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Shareholder and union representatives clashed at Friday’s meeting of carmaker DaimlerChrysler’s supervisory board in the second such division in the last month in Germany’s normally consensual boardrooms.
Daimler’s three-year operational plan, which includes previously announced plans to cut 8,500 workers at its luxury Mercedes arm, was approved against the opposition of the eight German worker representatives on the board.
Nate Gooden, a US union official representing workers at Chrysler, voted with the 10 shareholders’ representatives which, taken with the double vote of the chairman, led to a 12-8 result, people close to the board said.
The result suggests that plans by Dieter Zetsche, the head of Mercedes and Daimler’s chief executive-designate, to trim costs and the workforce could prove harder than expected to implement. Under an agreement reached last year there can be no forced lay-offs at Mercedes until at least 2012 so job cuts have to rely on voluntary departures.
The vote came after a similar split in the board of Volkswagen ended in a different result after the chairman and two shareholder representatives backed unions in pushing through their candidate for a sensitive labour post.
The clashes have brought renewed attention to Germany’s supervisory board system, under which workers receive half of about 20 seats and only the double vote of the chairman prevents them from imposing their views.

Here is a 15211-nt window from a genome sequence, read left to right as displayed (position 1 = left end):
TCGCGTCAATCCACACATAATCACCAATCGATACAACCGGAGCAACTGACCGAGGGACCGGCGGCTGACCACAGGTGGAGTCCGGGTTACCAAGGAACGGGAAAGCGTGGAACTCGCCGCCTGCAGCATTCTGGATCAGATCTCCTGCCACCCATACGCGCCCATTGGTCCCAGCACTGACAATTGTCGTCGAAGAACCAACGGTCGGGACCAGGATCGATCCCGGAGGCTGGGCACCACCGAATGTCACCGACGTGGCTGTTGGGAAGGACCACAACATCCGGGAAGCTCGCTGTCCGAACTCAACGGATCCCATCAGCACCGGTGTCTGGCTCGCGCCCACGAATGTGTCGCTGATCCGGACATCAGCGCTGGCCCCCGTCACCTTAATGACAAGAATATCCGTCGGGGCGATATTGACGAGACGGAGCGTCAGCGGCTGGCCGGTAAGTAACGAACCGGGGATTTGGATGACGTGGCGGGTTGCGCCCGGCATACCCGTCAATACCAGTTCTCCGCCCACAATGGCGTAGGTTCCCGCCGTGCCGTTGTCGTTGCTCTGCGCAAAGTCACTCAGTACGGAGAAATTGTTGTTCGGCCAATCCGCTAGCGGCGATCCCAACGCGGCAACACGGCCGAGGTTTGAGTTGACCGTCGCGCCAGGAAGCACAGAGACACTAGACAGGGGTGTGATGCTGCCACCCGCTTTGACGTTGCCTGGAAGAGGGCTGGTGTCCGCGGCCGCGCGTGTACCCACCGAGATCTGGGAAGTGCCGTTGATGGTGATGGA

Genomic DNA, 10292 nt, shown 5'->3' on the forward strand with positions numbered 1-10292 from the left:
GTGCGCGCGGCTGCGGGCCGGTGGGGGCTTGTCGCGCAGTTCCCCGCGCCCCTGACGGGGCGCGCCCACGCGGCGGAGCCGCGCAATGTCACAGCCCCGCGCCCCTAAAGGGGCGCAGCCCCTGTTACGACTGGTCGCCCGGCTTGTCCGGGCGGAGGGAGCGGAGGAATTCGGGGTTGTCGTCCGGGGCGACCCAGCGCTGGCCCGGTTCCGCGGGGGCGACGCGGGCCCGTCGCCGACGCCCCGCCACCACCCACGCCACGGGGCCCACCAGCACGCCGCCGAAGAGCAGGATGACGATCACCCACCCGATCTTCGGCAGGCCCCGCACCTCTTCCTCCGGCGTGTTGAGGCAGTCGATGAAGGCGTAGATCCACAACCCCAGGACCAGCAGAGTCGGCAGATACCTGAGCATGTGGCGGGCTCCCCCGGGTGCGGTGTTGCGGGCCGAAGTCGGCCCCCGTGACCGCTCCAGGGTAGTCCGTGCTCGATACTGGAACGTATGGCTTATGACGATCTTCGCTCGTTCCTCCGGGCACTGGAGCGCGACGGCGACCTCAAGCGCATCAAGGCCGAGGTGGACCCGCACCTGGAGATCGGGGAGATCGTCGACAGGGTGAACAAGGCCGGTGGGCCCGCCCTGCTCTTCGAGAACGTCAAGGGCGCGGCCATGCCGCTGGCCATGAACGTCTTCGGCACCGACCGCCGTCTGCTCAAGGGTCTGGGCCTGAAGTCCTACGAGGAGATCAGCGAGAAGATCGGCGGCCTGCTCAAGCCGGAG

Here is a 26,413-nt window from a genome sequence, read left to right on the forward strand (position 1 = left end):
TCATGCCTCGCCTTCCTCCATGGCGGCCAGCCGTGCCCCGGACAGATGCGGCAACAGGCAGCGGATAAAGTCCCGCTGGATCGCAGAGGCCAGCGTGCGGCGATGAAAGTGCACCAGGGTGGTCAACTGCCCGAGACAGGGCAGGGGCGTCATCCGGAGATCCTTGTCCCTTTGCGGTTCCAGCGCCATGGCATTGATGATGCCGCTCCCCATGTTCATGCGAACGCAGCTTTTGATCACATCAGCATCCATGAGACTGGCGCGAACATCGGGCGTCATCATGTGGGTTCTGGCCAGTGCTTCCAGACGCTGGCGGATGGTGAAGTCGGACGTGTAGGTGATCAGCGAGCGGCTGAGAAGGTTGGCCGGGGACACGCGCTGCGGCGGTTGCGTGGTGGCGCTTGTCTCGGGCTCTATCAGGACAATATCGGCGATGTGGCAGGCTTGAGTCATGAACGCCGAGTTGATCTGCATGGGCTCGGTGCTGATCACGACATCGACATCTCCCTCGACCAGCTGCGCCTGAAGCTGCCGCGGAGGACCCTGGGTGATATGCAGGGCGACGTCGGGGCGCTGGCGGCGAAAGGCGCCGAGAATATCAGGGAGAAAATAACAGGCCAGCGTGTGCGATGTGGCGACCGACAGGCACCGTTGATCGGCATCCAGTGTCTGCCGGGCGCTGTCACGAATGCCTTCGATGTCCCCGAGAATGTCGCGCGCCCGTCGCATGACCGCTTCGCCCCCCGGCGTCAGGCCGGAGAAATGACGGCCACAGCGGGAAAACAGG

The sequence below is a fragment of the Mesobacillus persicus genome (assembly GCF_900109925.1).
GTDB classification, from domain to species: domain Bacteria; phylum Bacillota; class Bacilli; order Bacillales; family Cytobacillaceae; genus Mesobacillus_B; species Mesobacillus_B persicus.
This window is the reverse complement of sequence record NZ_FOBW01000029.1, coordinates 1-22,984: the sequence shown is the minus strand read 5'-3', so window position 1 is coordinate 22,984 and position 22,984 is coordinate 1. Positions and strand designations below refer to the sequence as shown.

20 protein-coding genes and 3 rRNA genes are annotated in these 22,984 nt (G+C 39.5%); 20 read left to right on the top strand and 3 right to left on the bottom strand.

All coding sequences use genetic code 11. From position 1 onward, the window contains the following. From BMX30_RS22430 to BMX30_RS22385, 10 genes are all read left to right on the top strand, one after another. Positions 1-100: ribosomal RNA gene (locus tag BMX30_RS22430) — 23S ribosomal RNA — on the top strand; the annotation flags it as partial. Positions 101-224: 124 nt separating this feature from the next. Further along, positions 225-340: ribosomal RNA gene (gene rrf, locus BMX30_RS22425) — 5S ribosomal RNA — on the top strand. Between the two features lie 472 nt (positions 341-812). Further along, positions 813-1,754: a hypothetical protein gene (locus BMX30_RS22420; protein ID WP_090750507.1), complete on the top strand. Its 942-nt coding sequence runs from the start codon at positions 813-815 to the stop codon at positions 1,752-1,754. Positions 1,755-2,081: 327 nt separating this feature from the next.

This representation, part of the wider system known as co-determination in which workers have a large say in the running of companies, has led to a large degree of consensual decision-making and stable labour relations.
But criticism has been voiced as Germany has been forced to face up in recent years to its high cost base under pressure from eastern Europe and Asia.
Hakan Samuelsson, chief executive of conglomerate MAN, said last week before Daimler’s board meeting: “One of the biggest problems in Germany is we always want consensus. There are too many 20-0 decisions. We need to have the courage to have more 11-9 ones.’’
Daimler’s works council, which co-ordinates the views of the worker board members, said it had voted against the plan because it was opposed to the high level of job cuts.
A spokeswoman said speculation that there could be 7,500 more job cuts was contained in a consultant’s report and was not adopted by the supervisory board. No further figures were discussed in the meeting.
But Mr Zetsche has warned that there were too many workers at Daimler’s Stuttgart headquarters, while weekend media reports suggested the three-year plan included thousands more job cuts.
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